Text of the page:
Key questions as Trump hurtles toward deadline to pay $454 million fraud penalty

NEW YORK — Donald Trump is hurtling toward a critical deadline in his most costly legal battle to date. If the former president doesn’t come up with a financial guarantee by Monday, New York’s attorney general can start the process of collecting on the more than $454 million Trump owes the state in a civil fraud lawsuit.

Trump’s lawyers are trying to stop that from happening. They have asked a court to put collection efforts on hold while he appeals the staggering verdict.

The presumptive Republican presidential nominee tried getting a bond for the full amount, which would’ve had the dual purpose of stopping the clock on collection during his appeal and ensuring the state got its money if he were to lose.

But more than 30 underwriters said no, Trump’s lawyers told the court. They said it’s “a practical impossibility” that he’ll be able to get a bond for such a large sum.

That’s raised the possibility that New York Attorney General Letitia James could start trying to enforce the judgment as soon as Monday.

Here’s a look at what that might look like, and what it would mean for Trump’s business empire.

Yes. If Trump isn’t able to pay, the state “could levy and sell his assets, lien his real property and garnish anyone who owes him money,” Syracuse University Law Professor Gregory Germain said.

Seizing assets is a common legal tactic when a defendant can’t access enough cash to pay a civil penalty. In a famous example, O.J. Simpson’s Heisman Trophy was seized and sold at auction in 1999 to cover part of a $33.5 million wrongful death judgment against him.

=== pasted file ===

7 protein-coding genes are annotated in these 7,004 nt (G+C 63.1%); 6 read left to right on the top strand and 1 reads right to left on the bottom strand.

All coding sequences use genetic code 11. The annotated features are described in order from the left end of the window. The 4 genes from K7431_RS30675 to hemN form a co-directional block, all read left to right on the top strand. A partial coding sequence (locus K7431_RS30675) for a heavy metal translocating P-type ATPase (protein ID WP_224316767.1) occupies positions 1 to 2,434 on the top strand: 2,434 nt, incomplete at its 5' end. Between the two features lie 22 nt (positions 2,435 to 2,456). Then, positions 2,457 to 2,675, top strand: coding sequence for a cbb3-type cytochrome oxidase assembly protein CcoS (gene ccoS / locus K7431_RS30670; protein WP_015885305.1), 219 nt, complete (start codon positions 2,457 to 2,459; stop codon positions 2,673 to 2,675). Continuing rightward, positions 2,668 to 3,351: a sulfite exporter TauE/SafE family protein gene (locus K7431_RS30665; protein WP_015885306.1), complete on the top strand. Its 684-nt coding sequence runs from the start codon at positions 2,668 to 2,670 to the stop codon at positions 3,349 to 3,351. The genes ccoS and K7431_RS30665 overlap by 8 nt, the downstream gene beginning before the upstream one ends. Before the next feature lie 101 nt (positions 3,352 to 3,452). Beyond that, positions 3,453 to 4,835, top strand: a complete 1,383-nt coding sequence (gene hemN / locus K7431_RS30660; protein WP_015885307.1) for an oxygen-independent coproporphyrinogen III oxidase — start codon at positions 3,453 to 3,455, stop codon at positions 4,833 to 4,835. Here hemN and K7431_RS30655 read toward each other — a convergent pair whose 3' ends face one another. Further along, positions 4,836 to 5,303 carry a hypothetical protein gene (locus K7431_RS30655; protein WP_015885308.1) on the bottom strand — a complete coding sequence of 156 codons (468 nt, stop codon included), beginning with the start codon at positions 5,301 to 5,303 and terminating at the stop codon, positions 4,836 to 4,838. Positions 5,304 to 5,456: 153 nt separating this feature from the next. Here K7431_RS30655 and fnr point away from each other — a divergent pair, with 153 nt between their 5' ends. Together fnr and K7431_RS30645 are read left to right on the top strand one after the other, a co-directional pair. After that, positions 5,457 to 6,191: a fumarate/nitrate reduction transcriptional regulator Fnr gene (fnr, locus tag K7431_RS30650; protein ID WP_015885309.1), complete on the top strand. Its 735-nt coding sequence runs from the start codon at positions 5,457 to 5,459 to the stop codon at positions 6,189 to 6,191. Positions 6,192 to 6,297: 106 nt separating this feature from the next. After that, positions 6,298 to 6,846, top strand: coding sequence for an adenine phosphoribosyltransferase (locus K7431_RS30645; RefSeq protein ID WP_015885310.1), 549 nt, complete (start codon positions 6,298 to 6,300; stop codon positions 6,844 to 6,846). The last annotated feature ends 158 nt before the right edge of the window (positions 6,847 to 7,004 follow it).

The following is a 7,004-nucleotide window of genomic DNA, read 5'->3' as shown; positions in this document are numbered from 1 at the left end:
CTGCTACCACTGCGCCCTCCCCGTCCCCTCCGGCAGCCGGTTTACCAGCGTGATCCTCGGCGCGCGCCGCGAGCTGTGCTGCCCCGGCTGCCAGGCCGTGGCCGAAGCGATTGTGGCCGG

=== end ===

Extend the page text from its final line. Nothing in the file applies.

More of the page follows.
Trump could avoid losing assets to seizure if he has enough cash — or can free up enough cash — to pay his penalty and mounting interest.

“If he does not have funds to pay off the judgment, then we will seek judgment enforcement mechanisms in court, and we will ask the judge to seize his assets,” James, a Democrat, said in a recent interview with ABC News.

That won’t happen immediately, though. Any effort to take control of Trump’s bank accounts, stock portfolios or properties, such as golf courses and skyscrapers, would be done through the courts, including through liens and foreclosure actions.

State officials can’t just show up with chains and padlock Trump Tower, but they can issue subpoenas requiring Trump to provide information about his finances and assets. They can then use that information to pursue taking his property and potentially selling it at auction.

The state, through James’ office, sued Trump in 2022, alleging that he had committed fraud for years by inflating his wealth on financial statements given to banks and insurance companies in connection with various business deals.

Judge Arthur Engoron ruled in the state’s favor on many of the main points even before the trial began last year. In February, after a 2½-month trial, Engoron ordered Trump to pay $355 million plus interest, saying, “The frauds found here leap off the page and shock the conscience.”

Trump denies any attempt to deceive banks or anyone else about his wealth. He has said the judge’s decision and the lawsuit itself were politically motivated attempts to keep him from reclaiming the White House in the 2024 presidential election.